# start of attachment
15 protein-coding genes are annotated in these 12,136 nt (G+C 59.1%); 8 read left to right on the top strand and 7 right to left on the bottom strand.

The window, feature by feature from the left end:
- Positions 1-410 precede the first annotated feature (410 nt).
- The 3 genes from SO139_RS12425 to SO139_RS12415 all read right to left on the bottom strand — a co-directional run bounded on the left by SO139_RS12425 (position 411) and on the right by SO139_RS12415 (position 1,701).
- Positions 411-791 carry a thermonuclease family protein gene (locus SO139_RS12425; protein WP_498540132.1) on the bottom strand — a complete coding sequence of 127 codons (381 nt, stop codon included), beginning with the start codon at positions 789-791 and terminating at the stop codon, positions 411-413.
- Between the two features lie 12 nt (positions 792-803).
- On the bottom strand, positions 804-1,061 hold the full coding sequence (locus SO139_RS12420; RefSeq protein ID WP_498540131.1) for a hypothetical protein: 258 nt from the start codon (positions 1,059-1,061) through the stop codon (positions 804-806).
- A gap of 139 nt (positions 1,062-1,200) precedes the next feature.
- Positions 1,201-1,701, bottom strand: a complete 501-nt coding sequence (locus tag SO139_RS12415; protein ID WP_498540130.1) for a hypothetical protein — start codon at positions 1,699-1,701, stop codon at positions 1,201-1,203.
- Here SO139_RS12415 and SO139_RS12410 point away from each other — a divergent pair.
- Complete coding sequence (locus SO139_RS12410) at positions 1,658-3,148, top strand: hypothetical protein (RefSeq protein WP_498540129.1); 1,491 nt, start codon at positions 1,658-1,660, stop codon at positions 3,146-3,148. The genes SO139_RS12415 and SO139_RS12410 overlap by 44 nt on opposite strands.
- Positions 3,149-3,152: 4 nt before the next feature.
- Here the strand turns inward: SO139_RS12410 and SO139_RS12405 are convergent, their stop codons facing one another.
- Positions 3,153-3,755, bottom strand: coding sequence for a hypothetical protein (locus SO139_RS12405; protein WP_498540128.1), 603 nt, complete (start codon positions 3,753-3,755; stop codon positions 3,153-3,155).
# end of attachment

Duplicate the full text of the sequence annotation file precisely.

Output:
15 protein-coding genes are annotated in these 12,136 nt (G+C 59.1%); 8 read left to right on the top strand and 7 right to left on the bottom strand.

The window, feature by feature from the left end:
- Positions 1-410 precede the first annotated feature (410 nt).
- The 3 genes from SO139_RS12425 to SO139_RS12415 all read right to left on the bottom strand — a co-directional run bounded on the left by SO139_RS12425 (position 411) and on the right by SO139_RS12415 (position 1,701).
- Positions 411-791 carry a thermonuclease family protein gene (locus SO139_RS12425; protein WP_498540132.1) on the bottom strand — a complete coding sequence of 127 codons (381 nt, stop codon included), beginning with the start codon at positions 789-791 and terminating at the stop codon, positions 411-413.
- Between the two features lie 12 nt (positions 792-803).
- On the bottom strand, positions 804-1,061 hold the full coding sequence (locus SO139_RS12420; RefSeq protein ID WP_498540131.1) for a hypothetical protein: 258 nt from the start codon (positions 1,059-1,061) through the stop codon (positions 804-806).
- A gap of 139 nt (positions 1,062-1,200) precedes the next feature.
- Positions 1,201-1,701, bottom strand: a complete 501-nt coding sequence (locus tag SO139_RS12415; protein ID WP_498540130.1) for a hypothetical protein — start codon at positions 1,699-1,701, stop codon at positions 1,201-1,203.
- Here SO139_RS12415 and SO139_RS12410 point away from each other — a divergent pair.
- Complete coding sequence (locus SO139_RS12410) at positions 1,658-3,148, top strand: hypothetical protein (RefSeq protein WP_498540129.1); 1,491 nt, start codon at positions 1,658-1,660, stop codon at positions 3,146-3,148. The genes SO139_RS12415 and SO139_RS12410 overlap by 44 nt on opposite strands.
- Positions 3,149-3,152: 4 nt before the next feature.
- Here the strand turns inward: SO139_RS12410 and SO139_RS12405 are convergent, their stop codons facing one another.
- Positions 3,153-3,755, bottom strand: coding sequence for a hypothetical protein (locus SO139_RS12405; protein WP_498540128.1), 603 nt, complete (start codon positions 3,753-3,755; stop codon positions 3,153-3,155).